please, anyone, any help, kind words, or advice will be appreciated.
thank you so much.
what is the risk for hcv infection from a needle-stick exposure to hcv contaminated blood?the full page can be found here:
after needle stick or sharps exposure to hcv positive blood , about 2 (1.8%) healthcare workers out of 100 will get infected with hcv (range 0%-10%).
what are the recommendations for follow-up of healthcare workers after exposure to hcv positive blood?
anti-viral agents (e.g., interferon) or immune globulin should not be used for postexposure prophylaxis.
- for the source, baseline testing for anti-hcv.
- for the person exposed to an hcv-positive source, baseline and follow-up testing including
* baseline testing for anti-hcv and alt activity; and
* follow-up testing for anti-hcv (e.g., at 4-6 months) and alt activity. (if earlier diagnosis of hcv infection is desired, testing for hcv rna may be performed at 4-6 weeks.)
- confirmation by supplemental anti-hcv testing of all anti-hcv results reported as positive by enzyme immunoassay.
no, there are no recommendations to restrict a healthcare worker who is infected with hcv. the risk of transmission from an infected healthcare worker to a patient appears to be very low. as recommended for all healthcare workers, those who are hcv positive should follow strict aseptic technique and standard precautions, including appropriate use of hand washing, protective barriers, and care in the use and disposal of needles and other sharp instruments.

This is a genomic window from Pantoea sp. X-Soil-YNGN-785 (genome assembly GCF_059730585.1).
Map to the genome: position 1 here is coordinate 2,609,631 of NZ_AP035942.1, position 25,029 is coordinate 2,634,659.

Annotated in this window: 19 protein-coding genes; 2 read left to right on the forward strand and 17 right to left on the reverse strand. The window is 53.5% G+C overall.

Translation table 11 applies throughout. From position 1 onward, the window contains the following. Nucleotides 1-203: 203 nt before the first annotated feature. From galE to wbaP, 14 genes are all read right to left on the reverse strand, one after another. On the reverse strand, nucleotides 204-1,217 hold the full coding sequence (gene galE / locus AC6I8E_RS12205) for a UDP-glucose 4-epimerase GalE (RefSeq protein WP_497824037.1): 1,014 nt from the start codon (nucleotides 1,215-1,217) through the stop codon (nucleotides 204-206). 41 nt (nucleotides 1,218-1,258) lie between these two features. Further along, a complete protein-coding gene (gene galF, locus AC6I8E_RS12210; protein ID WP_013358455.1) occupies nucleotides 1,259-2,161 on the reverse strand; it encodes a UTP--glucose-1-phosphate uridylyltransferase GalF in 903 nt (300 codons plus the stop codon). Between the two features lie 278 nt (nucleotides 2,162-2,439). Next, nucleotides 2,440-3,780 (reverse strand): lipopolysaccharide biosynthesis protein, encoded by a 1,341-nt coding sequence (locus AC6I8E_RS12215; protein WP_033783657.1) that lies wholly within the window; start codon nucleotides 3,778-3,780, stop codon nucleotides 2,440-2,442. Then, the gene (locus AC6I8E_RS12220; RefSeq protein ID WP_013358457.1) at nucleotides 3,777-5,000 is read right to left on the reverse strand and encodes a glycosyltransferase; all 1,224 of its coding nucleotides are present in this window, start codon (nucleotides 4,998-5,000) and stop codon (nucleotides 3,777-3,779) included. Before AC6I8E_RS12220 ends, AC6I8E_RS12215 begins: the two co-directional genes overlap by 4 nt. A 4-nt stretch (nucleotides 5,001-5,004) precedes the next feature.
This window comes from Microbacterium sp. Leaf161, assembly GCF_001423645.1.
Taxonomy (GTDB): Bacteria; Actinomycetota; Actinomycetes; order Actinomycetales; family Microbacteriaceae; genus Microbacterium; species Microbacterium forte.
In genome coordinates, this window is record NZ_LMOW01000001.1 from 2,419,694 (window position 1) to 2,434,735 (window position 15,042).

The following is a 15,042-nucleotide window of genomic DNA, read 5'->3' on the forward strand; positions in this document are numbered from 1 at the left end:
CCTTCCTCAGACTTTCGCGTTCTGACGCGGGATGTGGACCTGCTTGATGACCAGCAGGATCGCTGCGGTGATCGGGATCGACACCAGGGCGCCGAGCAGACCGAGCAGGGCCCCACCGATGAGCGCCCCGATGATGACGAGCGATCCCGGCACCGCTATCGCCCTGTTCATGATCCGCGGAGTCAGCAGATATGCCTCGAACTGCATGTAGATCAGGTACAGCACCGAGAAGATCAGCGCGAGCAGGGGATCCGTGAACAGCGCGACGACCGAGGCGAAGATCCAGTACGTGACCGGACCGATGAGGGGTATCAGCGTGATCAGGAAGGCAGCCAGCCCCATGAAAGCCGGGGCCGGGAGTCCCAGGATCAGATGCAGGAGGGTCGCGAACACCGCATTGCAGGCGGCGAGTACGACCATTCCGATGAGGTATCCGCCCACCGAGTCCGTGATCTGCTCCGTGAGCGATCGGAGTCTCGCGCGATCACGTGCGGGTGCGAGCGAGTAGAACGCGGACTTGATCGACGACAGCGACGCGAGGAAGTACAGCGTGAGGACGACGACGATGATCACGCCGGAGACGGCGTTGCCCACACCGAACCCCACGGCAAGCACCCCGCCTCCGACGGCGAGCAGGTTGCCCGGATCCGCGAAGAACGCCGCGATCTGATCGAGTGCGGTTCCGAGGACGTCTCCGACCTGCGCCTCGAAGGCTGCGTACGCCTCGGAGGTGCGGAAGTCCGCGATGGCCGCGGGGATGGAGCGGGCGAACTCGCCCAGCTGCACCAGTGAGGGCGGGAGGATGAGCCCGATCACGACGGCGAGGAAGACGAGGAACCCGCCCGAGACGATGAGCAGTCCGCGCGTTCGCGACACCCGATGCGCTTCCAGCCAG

personally i feel that the guidelines are somewhat outdated. with good qualitative or good quantitative rna testing you will show a positive results much quicker than antibody testing. in my former practice we did hcv rna testing qmonth x six months. at this point it is unlikely that you will get hcv. that being said the risk is less than 2% for needles according to the cdc.
david carpenter, pa-c
- 0Quote from LogCabinMomHopefully they also checked for HepB? Also it is helpful to do a HCV RNA on the patient as you can somewhat predict the chances of getting infected by the viral load. This can be good and bad (ie higher viral load = higher chances of infection in some studies).Thanks, all. I just got news that the patient was HIV-, so TG for that... now I just have to wait and see about the HCV... I know it's not always a death sentence, but it's not something I'd like to have on board, either...
David Carpenter, PA-C
- 0My instructor just called and was wondering the same thing... I'm not sure if they've done a HCV RNA or not... I know his LFTs looked very good, but that's it.. Another question for the Occupational Nurse at the hospital.
I've had my HepB series, and a titre so I am immune to that.
- 0Quote from CRNA2007While the chance of acquiring HCV is directly related to the amount of blood exposure, viral load, and exposure method it never approaches zero. It is good practice to get checked out and do regular surveillance for six months. The chance of conversion does remain about 2% which is low.It takes quite a bit of blood exposure to contract hepatitis C so if it was a needle stick I would get checked out to put your fears to rest.
David Carpenter, PA-C